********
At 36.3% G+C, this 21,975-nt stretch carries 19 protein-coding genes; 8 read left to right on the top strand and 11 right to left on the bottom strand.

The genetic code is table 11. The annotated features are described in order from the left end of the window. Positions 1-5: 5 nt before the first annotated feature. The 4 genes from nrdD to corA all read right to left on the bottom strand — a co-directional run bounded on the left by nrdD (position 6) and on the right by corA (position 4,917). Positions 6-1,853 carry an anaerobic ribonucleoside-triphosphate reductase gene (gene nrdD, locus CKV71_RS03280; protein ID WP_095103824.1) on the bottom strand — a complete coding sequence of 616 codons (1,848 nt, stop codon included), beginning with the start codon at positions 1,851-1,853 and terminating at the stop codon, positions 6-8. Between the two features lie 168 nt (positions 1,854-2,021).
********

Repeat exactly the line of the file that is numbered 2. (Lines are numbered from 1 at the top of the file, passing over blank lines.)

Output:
The genetic code is table 11. The annotated features are described in order from the left end of the window. Positions 1-5: 5 nt before the first annotated feature. The 4 genes from nrdD to corA all read right to left on the bottom strand — a co-directional run bounded on the left by nrdD (position 6) and on the right by corA (position 4,917). Positions 6-1,853 carry an anaerobic ribonucleoside-triphosphate reductase gene (gene nrdD, locus CKV71_RS03280; protein ID WP_095103824.1) on the bottom strand — a complete coding sequence of 616 codons (1,848 nt, stop codon included), beginning with the start codon at positions 1,851-1,853 and terminating at the stop codon, positions 6-8. Between the two features lie 168 nt (positions 1,854-2,021).